2010 top Arkansas political stories: Health care and tidal waves

It was a banner year for political headlines in Arkansas. Retirements of veteran lawmakers, heated and crowded primaries, and some hotly contested general elections turned the state's political establishment on its head. Several of 2010's storylines are likely to bleed into 2011.

So here they are - the Top Political Stories in Arkansas for 2010, as compiled by Talk Business, a content partner with The City Wire.


No other topic infiltrated the business and political psyche like health care reform did in 2010. After a Christmas 2009 vote to move a version of the controversial federal health care overhaul forward set the stage for this year, the reform measure stirred political passion and business uncertainty.

The bill led to the defeat of a two-term incumbent U.S. Senator from Arkansas, while creating landmark victories at the federal, state and local levels for Republicans.  Buoyed by TEA Party conservatives, health care reform — and its perceived detrimental effects — became the rallying cry for a movement of voters.

For businesses, many were quick to take one-time charges and cut benefits as they prepared for the changes. Others stewed in indecision awaiting controversial regulations that will be formed in 2011. From coffee shops to corporate boardrooms, the rollicking health care reform debate was the defining issue of conversation for the entire year.

Arkansas Republicans may have never had it so good. Riding the waves of voter discontent and fueled in part by a visible conservative TEA Party movement, the GOP saw unprecedented gains at all levels of government in 2010. They picked up Congressional seats, constitutional offices, statehouse victories and local representation.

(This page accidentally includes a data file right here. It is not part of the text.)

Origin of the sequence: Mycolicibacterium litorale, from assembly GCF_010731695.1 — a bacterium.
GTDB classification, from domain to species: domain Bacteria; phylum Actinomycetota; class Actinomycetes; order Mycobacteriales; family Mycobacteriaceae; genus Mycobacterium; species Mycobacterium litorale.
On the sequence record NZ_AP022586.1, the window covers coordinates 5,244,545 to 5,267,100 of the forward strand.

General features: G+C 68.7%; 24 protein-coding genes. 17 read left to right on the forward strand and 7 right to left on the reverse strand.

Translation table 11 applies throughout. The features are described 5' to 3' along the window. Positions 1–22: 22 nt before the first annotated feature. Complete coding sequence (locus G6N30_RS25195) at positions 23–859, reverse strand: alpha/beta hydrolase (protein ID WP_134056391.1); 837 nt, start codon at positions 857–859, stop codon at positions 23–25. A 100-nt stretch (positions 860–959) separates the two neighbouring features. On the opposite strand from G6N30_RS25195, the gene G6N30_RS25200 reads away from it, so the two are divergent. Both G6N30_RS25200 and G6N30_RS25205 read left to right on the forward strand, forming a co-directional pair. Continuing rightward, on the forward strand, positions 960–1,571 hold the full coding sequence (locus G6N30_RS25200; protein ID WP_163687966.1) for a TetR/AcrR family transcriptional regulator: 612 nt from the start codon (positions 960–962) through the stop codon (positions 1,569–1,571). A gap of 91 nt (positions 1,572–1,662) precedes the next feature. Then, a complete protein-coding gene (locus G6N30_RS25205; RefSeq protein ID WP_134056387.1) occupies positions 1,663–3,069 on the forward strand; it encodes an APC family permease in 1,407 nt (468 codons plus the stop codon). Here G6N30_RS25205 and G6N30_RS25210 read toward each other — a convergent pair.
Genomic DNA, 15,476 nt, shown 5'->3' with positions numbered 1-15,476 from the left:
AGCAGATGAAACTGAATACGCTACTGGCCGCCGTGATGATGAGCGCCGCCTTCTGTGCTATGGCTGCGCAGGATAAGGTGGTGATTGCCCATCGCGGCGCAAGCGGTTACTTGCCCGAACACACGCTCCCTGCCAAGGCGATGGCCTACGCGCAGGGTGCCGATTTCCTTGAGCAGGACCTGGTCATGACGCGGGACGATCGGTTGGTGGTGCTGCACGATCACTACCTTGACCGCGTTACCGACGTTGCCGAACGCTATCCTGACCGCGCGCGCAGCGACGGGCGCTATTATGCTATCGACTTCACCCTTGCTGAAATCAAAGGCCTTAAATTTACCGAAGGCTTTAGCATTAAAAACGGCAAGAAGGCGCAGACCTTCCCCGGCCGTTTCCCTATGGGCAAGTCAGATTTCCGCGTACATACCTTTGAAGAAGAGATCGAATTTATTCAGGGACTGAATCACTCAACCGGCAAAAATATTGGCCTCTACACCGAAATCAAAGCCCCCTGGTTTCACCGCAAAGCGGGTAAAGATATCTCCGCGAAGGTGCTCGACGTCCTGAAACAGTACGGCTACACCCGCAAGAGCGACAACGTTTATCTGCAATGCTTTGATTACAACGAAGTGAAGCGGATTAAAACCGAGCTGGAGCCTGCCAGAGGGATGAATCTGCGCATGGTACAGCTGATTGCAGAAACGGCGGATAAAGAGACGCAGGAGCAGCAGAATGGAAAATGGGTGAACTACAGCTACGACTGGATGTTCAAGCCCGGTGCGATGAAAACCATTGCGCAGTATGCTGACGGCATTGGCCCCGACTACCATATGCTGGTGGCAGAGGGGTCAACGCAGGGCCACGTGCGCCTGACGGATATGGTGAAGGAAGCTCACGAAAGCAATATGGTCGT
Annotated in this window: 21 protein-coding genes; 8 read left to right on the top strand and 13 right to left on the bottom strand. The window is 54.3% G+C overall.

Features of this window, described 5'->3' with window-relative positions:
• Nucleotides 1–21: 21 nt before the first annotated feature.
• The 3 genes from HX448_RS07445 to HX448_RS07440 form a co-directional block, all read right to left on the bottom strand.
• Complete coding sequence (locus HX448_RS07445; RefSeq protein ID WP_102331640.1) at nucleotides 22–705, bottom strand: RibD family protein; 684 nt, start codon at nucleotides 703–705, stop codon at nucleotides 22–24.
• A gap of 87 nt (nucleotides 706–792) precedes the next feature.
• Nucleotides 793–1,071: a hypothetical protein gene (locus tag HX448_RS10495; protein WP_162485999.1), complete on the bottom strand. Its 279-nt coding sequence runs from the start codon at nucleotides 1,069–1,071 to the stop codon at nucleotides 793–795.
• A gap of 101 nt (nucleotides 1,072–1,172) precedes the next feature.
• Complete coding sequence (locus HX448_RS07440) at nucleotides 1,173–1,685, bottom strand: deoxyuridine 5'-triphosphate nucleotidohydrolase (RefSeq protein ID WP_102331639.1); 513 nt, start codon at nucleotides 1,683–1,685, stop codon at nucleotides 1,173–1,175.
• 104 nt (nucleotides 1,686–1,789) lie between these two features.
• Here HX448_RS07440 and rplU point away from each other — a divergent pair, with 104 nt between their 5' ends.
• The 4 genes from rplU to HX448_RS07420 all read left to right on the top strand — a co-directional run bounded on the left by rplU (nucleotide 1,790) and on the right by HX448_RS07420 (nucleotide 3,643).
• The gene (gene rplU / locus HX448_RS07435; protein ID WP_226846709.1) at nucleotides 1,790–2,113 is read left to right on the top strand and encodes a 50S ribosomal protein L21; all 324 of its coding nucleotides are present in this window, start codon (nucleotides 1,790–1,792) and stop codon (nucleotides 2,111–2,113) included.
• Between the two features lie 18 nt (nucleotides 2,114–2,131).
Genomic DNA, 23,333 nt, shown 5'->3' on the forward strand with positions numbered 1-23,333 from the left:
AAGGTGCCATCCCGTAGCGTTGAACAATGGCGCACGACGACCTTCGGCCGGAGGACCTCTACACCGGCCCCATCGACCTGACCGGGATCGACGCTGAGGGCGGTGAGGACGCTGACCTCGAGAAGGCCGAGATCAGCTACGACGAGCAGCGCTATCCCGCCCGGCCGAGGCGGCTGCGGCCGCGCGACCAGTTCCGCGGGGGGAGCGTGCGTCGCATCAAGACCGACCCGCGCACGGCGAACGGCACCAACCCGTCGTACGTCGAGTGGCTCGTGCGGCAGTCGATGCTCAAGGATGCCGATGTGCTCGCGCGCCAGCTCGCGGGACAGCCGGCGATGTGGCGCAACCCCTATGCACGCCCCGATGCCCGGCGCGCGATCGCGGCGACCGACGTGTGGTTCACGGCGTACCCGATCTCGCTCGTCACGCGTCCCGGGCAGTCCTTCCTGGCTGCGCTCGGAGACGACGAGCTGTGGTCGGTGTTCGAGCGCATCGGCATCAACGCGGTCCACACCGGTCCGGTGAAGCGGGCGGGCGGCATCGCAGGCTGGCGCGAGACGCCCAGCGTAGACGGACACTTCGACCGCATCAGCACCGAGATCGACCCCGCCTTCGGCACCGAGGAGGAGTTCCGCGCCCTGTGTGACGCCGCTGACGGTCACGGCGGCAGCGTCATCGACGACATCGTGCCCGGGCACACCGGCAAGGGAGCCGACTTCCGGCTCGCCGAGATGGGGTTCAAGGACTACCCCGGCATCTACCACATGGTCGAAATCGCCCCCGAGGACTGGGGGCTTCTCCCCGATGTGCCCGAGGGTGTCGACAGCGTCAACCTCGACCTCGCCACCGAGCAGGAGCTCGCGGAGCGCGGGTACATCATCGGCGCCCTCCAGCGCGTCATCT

There were plenty of GOP candidates prepared to challenge for seats. At one point in time, there were 12 Republican candidates running for the U.S. Senate race.

It rarely mattered what some of the GOP candidates said. If there was an "R" after the name, it was beneficial. Gov. Mike Beebe and Cong. Mike Ross were the only Democrats with Republican opponents who escaped any casualties.

The end result is that Arkansas' federal delegation flipped from a 5-to-1 Democratic advantage to a 4-2 Republican tilt in one election cycle. Arkansas' constitutional officer composition, which dictates majority/minority party status, is now just 4-3 for the Democrats. And, in the Arkansas House and Senate, Democrats hold very slim majorities that could easily reverse in the 2012 elections.

This story is a tangible outcome of #1 and #2. Sen. Blanche Lincoln, a fixture in Arkansas politics since 1992, was ousted in a landslide. The two-term Democratic Senator was at the center of controversy in the federal health care debate and on other issues. Her fate was known for months despite a heavy campaign schedule and the power of her Senate Agriculture chairmanship.

Lincoln was a pinata for conservatives thanks to her casting the decisive vote to allow federal health care reform to move forward. She also did not endear herself to liberals with her health care positions and other policy statements regarding labor and environmental issues. This just wasn't the year for a centrist candidate and Lincoln found herself squarely in the middle of partisan crossfire.

Third District Cong. John Boozman, who impressively won an 8-man GOP primary without a run-off, held his own in the few public debates with Lincoln. All he really had to say was, "I'm not Blanche Lincoln." His bland but steady campaign scored him a 21-point victory on Nov. 2 and made him the second Republican since Reconstruction to serve as a U.S. Senator from Arkansas.